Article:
All Patterns
⚡️ ⏐ Performance Patterns
1. Bundling, compiling, minifying, tree-shaking

Performance Patterns

Performance patterns can be used to achieve a better user and developer experience.

Any client-side JavaScript in our application has to be shipped to the client in one way or another. Before this can happen, we have to make sure that:

  1. The JavaScript is executable in a browser environment
  2. The file that the browser has to download and fetch only contains relevant code, to ensure the browser can quickly fetch this bundle without using too much bandwidth



A bundler bundles our application together in one or multiple files, and makes it possible to make code executable in other environments, for example browsers. A bundler receives an entry file, from which it starts to bundle the code together. If we're importing modules from other files, the bundler traverses these modules in order to include them all in the bundle.

How the bundler creates the output file(s) is entirely configurable.

Popular bundlers:


A compiler converts JavaScript (or TypeScript) code into another version of JavaScript, which could be backwards compatible in current and older browsers or environments.

For example, we can use Private class features in JavaScript, but not all browsers support it yet. If we use Private class features in our code, we need to use a compiler to compile it to a version of JavaScript that a browser (or other environment, for example in a Serverless Function) can execute.

A compiler does not bundle code. It simply transforms it to another version, based on a certain configuration.


Popular compilers:


A minifier can reduce the size of a JavaScript file based on a certain configuration, for example by removes comments, making variable and function names smaller, removing whitespace, and so on. This allows us to have a much smaller bundle size and faster execution without sacrificing readability, while the JavaScript executes and behaves the exact same way.

For example, we can minify the compiled result we previously got after compiling our code with Babel.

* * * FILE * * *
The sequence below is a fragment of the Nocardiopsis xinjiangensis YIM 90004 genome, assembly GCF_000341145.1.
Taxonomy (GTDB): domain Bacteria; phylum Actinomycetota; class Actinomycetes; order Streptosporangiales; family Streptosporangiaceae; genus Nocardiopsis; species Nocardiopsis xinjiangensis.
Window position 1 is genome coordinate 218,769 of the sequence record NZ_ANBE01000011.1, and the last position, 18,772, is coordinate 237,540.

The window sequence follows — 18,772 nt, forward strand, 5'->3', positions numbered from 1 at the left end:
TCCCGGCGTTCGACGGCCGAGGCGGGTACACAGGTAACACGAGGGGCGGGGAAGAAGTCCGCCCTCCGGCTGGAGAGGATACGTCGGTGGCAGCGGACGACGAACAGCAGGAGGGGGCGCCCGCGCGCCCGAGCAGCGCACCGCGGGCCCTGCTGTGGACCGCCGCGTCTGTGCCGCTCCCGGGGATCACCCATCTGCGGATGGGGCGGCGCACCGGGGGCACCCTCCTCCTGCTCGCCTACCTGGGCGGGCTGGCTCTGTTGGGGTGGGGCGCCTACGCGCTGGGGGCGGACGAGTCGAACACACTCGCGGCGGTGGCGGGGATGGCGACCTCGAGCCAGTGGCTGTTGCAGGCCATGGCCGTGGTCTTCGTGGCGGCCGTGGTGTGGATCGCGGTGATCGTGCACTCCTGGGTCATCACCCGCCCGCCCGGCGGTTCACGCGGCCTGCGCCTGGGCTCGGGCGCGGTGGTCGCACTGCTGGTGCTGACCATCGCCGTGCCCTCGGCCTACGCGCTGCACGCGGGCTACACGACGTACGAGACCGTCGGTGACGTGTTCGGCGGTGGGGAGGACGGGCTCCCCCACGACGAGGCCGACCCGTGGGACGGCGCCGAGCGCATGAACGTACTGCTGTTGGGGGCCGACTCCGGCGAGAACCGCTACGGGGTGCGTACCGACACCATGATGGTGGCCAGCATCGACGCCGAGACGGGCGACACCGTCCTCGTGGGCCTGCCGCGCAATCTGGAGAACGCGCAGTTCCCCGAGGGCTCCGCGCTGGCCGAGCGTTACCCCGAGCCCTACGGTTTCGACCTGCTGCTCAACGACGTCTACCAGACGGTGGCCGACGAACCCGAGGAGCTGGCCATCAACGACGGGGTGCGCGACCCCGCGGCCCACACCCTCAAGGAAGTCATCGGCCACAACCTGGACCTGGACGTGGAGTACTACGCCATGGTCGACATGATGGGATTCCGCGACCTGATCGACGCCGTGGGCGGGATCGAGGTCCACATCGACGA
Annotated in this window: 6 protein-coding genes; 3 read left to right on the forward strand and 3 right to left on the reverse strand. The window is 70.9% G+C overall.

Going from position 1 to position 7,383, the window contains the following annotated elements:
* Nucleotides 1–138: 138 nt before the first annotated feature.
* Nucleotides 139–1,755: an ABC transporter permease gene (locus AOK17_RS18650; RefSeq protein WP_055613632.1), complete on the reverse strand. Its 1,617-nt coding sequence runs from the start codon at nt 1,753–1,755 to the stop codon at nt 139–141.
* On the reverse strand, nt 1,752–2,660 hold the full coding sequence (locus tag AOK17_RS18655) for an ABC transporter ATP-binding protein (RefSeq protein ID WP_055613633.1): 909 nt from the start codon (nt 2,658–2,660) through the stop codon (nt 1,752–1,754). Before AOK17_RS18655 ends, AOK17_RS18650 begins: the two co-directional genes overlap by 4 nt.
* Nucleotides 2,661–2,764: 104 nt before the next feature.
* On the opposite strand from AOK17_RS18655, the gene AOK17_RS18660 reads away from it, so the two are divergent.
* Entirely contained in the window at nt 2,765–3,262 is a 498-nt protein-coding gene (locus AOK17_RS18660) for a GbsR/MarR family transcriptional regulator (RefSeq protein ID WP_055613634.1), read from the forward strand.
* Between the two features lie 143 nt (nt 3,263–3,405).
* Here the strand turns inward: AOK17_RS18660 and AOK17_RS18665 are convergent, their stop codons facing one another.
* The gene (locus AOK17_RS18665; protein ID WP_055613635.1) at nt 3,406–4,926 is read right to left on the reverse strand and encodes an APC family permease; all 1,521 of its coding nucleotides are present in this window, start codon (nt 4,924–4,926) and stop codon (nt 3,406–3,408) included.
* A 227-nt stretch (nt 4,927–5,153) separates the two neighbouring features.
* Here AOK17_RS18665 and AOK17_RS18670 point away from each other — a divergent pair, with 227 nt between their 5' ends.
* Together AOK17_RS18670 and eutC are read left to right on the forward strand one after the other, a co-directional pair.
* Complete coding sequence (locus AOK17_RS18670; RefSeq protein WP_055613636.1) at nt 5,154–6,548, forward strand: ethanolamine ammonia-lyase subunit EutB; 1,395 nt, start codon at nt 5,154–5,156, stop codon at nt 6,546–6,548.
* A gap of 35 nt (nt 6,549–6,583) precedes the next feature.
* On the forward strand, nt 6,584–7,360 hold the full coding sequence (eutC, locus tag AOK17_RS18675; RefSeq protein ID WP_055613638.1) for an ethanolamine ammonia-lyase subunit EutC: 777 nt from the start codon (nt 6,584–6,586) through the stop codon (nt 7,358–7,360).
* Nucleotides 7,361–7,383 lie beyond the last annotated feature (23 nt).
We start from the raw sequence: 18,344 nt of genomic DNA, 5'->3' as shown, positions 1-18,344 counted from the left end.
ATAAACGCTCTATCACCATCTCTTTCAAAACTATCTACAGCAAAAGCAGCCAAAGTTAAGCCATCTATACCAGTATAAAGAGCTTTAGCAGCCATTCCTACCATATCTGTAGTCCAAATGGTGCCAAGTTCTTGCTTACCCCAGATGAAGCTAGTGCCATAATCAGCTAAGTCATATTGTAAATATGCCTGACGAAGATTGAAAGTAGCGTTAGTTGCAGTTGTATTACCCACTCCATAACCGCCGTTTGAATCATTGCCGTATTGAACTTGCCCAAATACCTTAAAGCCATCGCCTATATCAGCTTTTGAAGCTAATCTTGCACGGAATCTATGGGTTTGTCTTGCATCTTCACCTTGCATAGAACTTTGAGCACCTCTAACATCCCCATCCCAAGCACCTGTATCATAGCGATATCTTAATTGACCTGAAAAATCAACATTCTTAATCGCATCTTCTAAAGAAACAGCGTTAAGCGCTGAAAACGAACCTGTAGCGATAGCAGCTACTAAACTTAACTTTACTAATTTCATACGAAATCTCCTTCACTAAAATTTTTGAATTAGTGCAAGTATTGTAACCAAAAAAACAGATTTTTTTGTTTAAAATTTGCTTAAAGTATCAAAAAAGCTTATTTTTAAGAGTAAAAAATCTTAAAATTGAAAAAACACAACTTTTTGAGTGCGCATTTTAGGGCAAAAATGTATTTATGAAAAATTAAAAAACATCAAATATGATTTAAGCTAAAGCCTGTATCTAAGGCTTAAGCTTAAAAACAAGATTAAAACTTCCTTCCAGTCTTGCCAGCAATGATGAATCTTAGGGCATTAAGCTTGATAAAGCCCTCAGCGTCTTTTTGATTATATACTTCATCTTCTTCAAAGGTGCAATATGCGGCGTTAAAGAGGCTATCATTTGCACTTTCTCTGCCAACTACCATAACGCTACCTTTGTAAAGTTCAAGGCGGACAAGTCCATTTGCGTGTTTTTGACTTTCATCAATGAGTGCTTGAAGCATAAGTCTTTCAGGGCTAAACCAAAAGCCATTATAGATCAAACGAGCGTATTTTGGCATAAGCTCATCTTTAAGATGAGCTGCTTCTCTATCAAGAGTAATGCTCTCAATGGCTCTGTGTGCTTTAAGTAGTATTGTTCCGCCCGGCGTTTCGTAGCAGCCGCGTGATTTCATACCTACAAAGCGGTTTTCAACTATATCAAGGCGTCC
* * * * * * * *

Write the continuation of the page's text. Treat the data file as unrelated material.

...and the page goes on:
Popular minifiers:


When working with bundlers, for example Webpack, we have to configure Webpack to include a compiler like Babel, and add optimizations like the Terser minifier.

There are also tools out there that combine all these steps, such as:

  • SWC - a Rust-based compiler, bundler, and minifier
  • ESBuild - a Go-based compiler, bundler, and minifier.


Bundle Splitting

Bundle splitting is the process of creating multiple, smaller bundles rather than one large bundle.

A larger bundle can lead to an increased amount of loading time, processing time, and execution time. Users on low-end devices or slower networks will see a significant increase in loading time before the bundle has been fetched.

To avoid larger bundles, we can tell the bundler to create multiple, smaller bundles, instead of bundling everything into one big file.

Tree Shaking

With tree shaking, we can reduce the bundle size by eliminating dead code. Tree shaking is aimed at removing unused code from a JavaScript bundle. Bundlers can automatically detect dead code, to exclude this code from the final bundle.

For example, if two methods are exported from the input.js file, namely validateInput and formatInput, but we're only importing validateInput, the bundler will ensure that the formatInput method won't be included in the final bundle.

// input.js
export function validateInput(input) {
  const isValid = input.length > 10;
  return isValid;

export function formatInput(input) {
  const formattedInput = input.toLowerCase();
  return formattedInput;
// index.js
import { validateInput } from "./input";

const input = document.getElementById("input");
const btn = document.getElementById("btn");

btn.addEventListener("click", () => {

After tree shaking, the final bundle won't include the formatInput function as it's not referenced in the code.